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A traditional Rwandan house is a powerful symbol of cultural significance

A traditional Rwandan house is a powerful symbol of cultural significance

In his 1943 paper titled Theory of Human Motivation, Abraham Maslow documented his findings on the topic of universal needs of society. The bottom-up classification, illustrated in the said paper, coined the Maslow’s Hierarchy of Needs. The widely discussed theorem recognizes shelter as a basic need.

Over the centuries, housing has evolved to suit the advanced needs of modern societies but the traditional Rwandan house will remain a powerful symbol of cultural significance.

Our forefathers boasted advanced construction skills. Their construction procedures were meticulously implemented. There is meaning attached to each piece of material used. Their dimensions and measurements adhere to important cultural norms. The etiquette of their domestic affairs was observed religiously.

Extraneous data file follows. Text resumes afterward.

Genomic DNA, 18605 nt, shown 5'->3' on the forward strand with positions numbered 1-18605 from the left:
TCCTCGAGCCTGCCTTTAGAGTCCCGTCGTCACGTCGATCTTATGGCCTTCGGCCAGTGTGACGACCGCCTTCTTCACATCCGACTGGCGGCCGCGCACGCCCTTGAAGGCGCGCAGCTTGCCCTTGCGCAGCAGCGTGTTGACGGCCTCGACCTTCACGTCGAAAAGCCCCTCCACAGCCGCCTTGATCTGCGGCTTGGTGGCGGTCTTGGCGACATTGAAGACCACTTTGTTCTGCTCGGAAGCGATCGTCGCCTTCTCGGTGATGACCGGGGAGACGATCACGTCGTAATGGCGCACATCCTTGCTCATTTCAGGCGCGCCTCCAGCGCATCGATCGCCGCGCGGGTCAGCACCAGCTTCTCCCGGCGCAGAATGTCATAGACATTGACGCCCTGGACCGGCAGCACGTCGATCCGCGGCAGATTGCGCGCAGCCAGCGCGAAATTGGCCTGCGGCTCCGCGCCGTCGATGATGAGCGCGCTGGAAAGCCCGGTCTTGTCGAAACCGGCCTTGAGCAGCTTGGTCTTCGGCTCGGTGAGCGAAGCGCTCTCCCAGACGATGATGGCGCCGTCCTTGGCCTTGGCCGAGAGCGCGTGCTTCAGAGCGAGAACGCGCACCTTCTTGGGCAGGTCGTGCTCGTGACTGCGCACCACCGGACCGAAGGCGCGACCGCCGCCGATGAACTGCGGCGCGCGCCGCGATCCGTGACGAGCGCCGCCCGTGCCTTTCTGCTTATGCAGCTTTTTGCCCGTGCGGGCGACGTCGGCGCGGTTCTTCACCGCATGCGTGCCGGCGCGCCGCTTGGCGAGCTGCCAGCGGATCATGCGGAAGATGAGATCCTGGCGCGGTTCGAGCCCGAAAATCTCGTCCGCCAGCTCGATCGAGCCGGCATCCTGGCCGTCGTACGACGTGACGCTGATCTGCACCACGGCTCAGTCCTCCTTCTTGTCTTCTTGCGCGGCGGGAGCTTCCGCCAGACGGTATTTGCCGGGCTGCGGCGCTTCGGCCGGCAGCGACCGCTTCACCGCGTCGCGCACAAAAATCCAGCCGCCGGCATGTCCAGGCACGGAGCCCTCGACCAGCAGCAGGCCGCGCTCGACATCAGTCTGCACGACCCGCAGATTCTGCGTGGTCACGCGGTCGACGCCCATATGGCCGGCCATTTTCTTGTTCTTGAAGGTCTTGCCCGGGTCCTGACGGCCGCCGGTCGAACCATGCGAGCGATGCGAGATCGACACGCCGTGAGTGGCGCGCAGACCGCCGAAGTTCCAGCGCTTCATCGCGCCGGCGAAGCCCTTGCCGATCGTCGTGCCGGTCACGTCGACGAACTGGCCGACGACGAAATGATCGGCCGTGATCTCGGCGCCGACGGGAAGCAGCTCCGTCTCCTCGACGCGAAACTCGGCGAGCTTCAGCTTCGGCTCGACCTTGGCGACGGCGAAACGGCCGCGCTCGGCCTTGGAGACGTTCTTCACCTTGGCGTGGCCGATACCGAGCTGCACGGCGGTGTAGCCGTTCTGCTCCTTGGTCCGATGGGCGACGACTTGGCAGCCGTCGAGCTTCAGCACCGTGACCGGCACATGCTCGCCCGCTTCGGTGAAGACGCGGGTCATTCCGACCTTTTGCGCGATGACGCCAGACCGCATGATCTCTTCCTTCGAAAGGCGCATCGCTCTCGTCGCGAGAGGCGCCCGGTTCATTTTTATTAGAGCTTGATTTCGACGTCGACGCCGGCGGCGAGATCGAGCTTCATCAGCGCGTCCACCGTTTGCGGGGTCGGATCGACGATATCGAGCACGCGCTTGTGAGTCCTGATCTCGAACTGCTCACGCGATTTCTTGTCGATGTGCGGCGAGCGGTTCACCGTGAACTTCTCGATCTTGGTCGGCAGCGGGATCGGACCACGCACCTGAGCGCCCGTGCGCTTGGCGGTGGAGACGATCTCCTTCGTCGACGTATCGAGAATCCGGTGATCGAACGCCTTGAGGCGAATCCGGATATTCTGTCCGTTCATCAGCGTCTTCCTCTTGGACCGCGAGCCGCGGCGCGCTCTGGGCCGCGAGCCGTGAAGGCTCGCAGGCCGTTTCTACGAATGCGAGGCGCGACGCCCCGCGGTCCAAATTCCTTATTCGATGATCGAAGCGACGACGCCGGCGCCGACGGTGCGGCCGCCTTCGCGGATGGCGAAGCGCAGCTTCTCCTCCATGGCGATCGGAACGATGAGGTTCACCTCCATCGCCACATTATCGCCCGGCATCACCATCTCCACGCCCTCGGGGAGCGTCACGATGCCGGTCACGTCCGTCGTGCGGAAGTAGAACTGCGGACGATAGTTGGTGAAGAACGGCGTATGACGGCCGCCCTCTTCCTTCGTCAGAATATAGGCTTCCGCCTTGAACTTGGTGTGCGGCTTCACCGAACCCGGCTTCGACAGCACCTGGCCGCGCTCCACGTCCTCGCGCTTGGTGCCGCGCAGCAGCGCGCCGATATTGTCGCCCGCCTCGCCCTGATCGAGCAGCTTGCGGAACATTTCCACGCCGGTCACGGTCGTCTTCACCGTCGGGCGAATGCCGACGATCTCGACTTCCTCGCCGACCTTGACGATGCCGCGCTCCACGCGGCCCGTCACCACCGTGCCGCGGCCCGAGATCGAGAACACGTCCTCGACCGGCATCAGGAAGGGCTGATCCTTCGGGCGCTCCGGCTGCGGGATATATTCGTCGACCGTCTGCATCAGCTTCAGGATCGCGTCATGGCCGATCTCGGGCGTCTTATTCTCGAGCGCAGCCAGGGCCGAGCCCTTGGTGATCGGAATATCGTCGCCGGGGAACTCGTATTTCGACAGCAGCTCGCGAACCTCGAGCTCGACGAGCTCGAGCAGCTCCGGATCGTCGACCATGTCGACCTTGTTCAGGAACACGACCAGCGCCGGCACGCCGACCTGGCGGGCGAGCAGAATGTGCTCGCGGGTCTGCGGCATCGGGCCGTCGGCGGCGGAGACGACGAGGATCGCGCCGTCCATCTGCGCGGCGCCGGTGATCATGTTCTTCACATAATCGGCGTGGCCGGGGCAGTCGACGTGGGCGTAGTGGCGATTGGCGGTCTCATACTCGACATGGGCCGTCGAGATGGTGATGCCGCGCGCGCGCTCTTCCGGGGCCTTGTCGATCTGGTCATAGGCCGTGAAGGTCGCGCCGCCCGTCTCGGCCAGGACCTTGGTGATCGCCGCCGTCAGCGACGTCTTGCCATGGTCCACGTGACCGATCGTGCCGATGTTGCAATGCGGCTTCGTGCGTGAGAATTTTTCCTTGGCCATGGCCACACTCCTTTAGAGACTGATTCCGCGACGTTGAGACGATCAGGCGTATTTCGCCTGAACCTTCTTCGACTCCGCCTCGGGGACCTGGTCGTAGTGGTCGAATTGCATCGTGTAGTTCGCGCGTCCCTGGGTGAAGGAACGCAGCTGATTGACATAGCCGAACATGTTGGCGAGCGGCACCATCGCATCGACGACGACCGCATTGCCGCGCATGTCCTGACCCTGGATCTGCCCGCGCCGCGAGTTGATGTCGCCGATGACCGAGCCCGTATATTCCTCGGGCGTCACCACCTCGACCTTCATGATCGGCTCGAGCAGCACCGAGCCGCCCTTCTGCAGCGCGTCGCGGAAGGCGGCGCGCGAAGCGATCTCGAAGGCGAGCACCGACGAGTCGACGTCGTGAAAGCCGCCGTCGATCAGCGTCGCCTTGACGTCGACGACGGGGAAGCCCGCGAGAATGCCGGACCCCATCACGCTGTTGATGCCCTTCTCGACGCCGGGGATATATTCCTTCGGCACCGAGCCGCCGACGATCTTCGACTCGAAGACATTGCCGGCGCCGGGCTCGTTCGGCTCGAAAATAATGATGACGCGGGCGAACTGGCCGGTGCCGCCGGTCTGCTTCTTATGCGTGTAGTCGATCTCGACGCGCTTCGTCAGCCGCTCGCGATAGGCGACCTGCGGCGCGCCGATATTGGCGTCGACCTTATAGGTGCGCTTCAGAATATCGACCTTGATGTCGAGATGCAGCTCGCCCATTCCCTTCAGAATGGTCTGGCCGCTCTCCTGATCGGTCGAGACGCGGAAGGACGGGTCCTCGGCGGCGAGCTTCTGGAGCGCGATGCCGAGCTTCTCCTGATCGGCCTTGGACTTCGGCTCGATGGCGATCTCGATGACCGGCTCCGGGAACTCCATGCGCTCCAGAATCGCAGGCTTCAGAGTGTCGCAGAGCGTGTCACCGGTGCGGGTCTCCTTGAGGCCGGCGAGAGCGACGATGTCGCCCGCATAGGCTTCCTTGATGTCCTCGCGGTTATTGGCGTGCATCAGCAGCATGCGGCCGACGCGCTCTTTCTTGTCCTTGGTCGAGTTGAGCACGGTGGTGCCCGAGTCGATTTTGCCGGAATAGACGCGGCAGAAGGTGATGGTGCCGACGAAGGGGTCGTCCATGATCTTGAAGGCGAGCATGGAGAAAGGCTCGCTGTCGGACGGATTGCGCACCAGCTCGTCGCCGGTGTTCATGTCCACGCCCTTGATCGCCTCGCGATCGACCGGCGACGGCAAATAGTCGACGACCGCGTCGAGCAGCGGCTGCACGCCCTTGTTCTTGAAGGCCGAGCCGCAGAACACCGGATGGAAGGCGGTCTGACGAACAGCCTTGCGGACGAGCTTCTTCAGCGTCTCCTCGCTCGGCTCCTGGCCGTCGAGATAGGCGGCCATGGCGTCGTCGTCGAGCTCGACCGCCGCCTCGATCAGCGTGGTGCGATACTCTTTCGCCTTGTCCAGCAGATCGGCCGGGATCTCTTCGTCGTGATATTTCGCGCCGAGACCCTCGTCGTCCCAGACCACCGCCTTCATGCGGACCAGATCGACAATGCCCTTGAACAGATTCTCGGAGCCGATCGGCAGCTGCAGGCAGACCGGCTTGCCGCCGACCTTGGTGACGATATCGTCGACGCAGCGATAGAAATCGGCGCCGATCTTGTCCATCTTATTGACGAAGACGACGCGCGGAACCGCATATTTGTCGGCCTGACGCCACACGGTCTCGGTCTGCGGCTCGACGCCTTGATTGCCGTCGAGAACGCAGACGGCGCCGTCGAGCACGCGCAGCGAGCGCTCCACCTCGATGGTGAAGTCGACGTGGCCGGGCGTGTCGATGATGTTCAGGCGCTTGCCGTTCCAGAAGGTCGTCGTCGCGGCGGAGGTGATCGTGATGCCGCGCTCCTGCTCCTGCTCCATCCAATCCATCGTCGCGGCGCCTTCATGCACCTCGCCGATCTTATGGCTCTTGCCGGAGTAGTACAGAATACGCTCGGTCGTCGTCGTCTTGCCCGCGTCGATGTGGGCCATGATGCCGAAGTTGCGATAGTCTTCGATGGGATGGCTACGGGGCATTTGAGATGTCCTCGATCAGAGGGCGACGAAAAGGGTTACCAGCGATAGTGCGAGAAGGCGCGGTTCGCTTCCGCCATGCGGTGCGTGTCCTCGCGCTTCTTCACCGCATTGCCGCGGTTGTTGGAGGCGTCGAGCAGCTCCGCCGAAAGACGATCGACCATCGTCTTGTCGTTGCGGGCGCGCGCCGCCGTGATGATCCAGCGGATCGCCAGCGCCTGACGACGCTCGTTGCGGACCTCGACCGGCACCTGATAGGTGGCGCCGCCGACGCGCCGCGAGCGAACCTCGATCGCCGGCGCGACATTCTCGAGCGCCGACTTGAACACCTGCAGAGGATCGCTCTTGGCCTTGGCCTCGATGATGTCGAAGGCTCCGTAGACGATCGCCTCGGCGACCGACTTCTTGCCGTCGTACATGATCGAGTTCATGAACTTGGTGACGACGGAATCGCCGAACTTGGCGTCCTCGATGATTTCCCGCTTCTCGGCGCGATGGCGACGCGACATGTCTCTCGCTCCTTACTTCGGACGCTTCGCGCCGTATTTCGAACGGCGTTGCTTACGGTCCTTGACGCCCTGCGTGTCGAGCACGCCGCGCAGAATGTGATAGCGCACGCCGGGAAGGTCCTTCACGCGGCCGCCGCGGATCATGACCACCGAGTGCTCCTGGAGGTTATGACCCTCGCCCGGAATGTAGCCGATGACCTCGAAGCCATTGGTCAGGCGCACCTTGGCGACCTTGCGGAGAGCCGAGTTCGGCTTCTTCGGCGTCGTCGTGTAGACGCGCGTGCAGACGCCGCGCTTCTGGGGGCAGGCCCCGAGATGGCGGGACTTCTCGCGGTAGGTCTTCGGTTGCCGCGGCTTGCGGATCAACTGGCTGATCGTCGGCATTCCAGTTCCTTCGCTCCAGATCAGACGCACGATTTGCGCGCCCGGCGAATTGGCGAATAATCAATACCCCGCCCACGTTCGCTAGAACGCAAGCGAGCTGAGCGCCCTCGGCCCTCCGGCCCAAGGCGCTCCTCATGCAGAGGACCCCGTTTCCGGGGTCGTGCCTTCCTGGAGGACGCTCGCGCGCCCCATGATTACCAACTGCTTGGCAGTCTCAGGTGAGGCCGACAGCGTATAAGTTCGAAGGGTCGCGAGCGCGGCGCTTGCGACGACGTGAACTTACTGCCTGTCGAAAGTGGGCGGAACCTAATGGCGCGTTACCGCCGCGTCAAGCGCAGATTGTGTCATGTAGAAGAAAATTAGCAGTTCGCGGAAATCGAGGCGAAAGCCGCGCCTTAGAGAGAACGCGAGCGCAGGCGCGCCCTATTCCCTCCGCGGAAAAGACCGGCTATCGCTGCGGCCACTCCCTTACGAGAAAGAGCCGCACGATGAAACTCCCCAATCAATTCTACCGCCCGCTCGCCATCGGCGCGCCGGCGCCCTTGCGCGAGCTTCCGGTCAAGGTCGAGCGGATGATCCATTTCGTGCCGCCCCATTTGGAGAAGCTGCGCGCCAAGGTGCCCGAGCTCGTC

Last year, I had a traditional construction experience in Kanjongo Sector, Nyamasheke District. After spending a night in a replica of the 19th Century royal court, I had an opportunity to fulfil my life-long dream: Learning to build the way our forefathers used to do it.

Ecolodges, built the traditional way, are springing up across the country. This trend is reviving the past and putting history into perspective. However, most new so called traditional cabins come with showers, electricity, Wi-Fi and other modern amenities — suiting the needs of today’s travelers.

The traditional Rwandan house is re-emerging in contemporary architecture too. The designer of the Kigali Convention Center’s dome, for instance, was inspired by the famed traditional house.

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